An important legal note: Since Full Spectrum CBD does contain a legally permissible amount of THC (less than .3%), it is possible to experience a small intoxicating impact. Furthermore, consumption of Full Spectrum CBD may show up on a drug test, Thus, if you take a drug test, or have employment which requires that you not be under any sort of influence, Full Spectrum CBD is not for you. Fortunately, there are other options, which are listed below.
Broad Spectrum CBD
Broad Spectrum CBD products are similar to Full Spectrum in that they contain all of the naturally occurring flavonoids, terpenes, and other related compounds. However, all THC has been removed from Broad Spectrum. It is created by undergoing additional removal and processing.
This product is obviously preferential for individuals who do not want to experience any sort of marijuana intoxication, or those who cannot risk having THC in their system for any reason. If you are concerned about a drug test, Broad Spectrum CBD is a safe option, as its lack of CBD ensures that you will not have any problems with passing.
However, Broad Spectrum CBD obviously comes with a significant trade-off: You lose the many of the benefits of the Entourage Effect. While there is evidence which shows that the other products which remain in Broad Spectrum CBD can assist in the creation of the Entourage Effect, the product does lose potency without THC.
Think of Broad-Spectrum effect is a middle ground in the CBD universe: It comes with many of the positive benefits of Full Spectrum CBD, without containing the potential personal or legal risk of CBD intoxication.
If you are interested in a purer form of CBD or interested in being able to better customize the dosage and method of consumption, you may be interested in CBD Isolate.
This product is pure CBD and comes with no flavonoids, terpenes or any other product. That's because this comes straight from a hemp plant, which contains no other THC.
Unlike Broad Spectrum or Full Spectrum CBD, this type of product is typically sold in one specific form: A powder-like or crystalline substance. From there, it can be mixed into other substances to allow it to be eaten, drank, rubbed into your skin, smoked or dabbed, with many users using the isolate to create their own CBD concoctions. Indeed, CBD Isolate often works best as an ingredient in other substances.
Consumption of CBD isolate comes without any Entourage Effect. The product has no other compounds besides CBD, essentially ensuring that you are consuming this product in its purest form. As such, you will get no other chemicals and no other compounds.
How can you tell what CBD product you purchase?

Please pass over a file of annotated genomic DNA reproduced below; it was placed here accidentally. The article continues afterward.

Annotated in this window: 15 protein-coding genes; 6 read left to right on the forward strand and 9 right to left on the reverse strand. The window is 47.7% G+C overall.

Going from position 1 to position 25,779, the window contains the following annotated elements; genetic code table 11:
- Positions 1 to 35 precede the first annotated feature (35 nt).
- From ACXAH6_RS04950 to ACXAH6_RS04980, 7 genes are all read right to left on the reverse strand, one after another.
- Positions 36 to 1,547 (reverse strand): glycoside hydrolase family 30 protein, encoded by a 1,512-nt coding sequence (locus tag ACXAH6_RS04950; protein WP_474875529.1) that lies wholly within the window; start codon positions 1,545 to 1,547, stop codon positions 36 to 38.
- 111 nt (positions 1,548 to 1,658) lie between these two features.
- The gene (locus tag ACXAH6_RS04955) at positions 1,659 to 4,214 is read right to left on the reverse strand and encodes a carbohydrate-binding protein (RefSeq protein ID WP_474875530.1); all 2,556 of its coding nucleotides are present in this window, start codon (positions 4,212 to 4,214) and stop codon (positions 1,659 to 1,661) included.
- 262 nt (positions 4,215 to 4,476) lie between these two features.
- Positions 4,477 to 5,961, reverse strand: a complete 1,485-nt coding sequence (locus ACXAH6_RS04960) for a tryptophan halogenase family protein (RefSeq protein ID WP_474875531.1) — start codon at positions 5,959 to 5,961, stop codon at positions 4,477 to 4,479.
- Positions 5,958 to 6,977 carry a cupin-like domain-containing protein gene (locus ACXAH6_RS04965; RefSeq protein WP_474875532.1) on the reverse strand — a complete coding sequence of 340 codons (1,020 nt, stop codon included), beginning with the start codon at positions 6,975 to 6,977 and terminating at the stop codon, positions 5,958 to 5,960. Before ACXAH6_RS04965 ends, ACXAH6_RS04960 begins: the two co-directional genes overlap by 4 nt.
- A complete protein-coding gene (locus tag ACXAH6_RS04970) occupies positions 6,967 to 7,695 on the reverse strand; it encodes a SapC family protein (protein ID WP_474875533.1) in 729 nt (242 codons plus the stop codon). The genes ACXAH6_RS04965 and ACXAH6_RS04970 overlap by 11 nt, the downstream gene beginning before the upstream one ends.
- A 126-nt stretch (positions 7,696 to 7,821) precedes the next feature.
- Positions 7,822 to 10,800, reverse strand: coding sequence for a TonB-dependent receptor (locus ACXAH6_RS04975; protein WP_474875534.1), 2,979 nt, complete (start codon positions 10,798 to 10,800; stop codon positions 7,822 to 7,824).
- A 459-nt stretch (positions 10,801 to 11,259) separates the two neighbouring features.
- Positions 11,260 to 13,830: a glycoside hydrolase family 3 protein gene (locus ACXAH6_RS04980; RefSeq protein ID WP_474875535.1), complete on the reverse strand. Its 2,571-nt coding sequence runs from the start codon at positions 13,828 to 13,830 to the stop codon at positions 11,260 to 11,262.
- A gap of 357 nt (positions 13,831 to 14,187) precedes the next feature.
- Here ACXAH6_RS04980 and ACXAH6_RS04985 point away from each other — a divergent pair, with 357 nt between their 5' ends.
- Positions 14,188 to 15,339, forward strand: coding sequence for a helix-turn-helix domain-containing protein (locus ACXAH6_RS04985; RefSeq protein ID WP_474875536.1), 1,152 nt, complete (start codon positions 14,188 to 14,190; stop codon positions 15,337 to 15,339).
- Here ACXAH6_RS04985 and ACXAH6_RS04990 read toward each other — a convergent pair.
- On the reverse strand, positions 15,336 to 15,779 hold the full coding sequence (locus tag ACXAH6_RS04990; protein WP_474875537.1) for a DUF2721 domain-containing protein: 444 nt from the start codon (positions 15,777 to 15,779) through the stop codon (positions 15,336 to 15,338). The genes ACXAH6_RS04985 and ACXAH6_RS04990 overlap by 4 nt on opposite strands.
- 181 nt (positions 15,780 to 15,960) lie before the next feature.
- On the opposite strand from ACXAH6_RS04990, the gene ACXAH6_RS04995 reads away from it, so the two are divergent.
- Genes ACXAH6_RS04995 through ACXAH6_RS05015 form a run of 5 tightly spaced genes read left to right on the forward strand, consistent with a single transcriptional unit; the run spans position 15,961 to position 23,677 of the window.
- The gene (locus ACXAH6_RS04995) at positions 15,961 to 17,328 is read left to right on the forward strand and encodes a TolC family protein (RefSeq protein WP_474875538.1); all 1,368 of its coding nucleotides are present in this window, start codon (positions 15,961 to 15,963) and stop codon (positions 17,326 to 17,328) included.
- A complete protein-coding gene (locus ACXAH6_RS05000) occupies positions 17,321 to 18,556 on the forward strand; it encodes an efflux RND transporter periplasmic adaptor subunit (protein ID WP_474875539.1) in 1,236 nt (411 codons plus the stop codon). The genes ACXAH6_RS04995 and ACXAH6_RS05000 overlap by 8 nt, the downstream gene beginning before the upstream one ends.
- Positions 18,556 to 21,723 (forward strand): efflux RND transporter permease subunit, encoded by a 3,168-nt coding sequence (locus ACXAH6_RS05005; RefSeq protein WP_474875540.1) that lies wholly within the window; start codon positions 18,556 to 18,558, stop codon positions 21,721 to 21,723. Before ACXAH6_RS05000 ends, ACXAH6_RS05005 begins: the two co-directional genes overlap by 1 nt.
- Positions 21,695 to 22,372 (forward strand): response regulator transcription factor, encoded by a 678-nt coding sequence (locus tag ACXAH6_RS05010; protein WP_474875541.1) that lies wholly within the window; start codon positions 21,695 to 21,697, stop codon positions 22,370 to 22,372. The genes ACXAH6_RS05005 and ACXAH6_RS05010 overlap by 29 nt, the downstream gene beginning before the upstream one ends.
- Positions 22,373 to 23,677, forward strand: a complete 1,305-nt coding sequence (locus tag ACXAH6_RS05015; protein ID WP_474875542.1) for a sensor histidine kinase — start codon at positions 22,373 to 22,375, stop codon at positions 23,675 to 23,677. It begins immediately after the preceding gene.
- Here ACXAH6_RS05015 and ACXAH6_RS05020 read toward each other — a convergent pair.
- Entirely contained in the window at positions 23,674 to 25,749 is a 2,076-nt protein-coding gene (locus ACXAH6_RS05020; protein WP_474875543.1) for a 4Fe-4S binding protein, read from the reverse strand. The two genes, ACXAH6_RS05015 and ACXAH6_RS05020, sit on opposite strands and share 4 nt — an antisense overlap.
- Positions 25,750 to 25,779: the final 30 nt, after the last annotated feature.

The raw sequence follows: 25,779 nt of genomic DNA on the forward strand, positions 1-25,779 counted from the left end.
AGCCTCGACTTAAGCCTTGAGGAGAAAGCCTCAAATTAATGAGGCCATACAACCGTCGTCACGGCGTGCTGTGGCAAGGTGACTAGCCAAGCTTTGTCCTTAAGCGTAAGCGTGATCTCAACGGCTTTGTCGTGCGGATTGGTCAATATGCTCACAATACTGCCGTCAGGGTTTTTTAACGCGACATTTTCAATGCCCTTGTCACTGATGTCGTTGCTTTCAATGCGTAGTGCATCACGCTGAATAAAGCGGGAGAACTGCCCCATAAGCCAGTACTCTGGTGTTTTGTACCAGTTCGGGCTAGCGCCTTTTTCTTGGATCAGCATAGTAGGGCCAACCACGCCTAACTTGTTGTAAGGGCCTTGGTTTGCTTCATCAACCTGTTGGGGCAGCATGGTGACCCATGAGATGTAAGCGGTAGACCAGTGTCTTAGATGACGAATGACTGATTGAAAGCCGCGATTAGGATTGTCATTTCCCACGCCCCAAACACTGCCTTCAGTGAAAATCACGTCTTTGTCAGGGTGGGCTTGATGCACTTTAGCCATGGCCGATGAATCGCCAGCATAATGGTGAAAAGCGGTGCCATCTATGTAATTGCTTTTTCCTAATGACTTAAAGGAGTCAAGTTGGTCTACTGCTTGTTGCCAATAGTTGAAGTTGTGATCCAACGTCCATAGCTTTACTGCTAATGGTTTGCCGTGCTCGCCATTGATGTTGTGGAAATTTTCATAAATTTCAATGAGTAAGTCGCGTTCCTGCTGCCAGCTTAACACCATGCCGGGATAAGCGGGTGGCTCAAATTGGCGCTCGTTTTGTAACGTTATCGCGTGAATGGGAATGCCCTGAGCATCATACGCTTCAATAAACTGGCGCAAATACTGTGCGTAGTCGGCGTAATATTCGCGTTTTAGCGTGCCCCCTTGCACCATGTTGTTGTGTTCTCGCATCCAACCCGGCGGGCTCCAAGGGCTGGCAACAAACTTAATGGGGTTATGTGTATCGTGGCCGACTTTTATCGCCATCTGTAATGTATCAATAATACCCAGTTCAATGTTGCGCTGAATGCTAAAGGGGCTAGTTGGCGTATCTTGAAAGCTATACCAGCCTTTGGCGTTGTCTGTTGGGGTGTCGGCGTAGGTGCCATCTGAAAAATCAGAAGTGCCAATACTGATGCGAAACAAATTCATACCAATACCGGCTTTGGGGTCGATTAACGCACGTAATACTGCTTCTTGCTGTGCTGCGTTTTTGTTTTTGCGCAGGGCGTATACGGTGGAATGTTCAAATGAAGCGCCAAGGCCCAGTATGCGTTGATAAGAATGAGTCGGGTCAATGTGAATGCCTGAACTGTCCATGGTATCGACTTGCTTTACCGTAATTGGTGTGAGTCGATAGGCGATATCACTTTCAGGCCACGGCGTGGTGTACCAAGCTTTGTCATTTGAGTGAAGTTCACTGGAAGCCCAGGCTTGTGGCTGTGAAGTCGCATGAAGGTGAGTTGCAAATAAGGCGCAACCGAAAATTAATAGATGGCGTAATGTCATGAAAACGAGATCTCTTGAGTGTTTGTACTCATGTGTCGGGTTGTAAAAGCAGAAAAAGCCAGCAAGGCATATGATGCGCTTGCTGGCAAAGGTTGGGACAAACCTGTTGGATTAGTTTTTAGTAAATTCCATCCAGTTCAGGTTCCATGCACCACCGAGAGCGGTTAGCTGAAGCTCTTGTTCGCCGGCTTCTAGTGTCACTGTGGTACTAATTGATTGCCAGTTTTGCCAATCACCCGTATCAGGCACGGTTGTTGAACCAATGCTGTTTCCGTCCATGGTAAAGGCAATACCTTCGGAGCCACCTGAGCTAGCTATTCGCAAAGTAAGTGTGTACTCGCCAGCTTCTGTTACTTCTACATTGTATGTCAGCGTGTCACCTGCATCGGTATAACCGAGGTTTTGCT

That information - including all chemical compounds contained in your CBD - should be available on the label of any product you purchase. It should clearly identify whether or not a product is Full Spectrum CBD, Broad Spectrum CBD or CBD Isolate. However, unfortunately, many CBD products do not accurately label their ingredients or amounts, with a recent test of 81 CBD products showing an astoundingly high 70% inaccuracy rate. As such, it is important to ensure that the CBD product you purchase has been independently tested. This means that a neutral 3rd party has ensured and can confirm that the ingredients on the label are actually in the product that you purchase.
How will these different CBD spectrums affect users?
The initial research available clearly shows that Full Spectrum CBD will create the greatest benefits - as well as, potentially, a minor intoxicating effect which is similar to marijuana. Broad Spectrum CBD will have a less impactful effect, as it contains no THC, but still contains all other chemicals and compounds usually found in Full Spectrum CHD. CBD Isolate is simply CBD in its purest form; as such, benefits found in Full Spectrum CBD or Broad-Spectrum CBD may be more limited, but initial research also shows that whatever affects you do feel may be longer-lasting.
It's important to note that everyone's individual experiences after ingesting CBD depend on a variety of factors, including body chemistry, method of consumption, weight, purity of the chemical strain, etc. There is no way to determine specific reactions, only make broad guesses. As always, when using CBD, regardless of what strain you used, it's best to start slowly and gradually increase the dosage in order to potentially mitigate any negative side effects.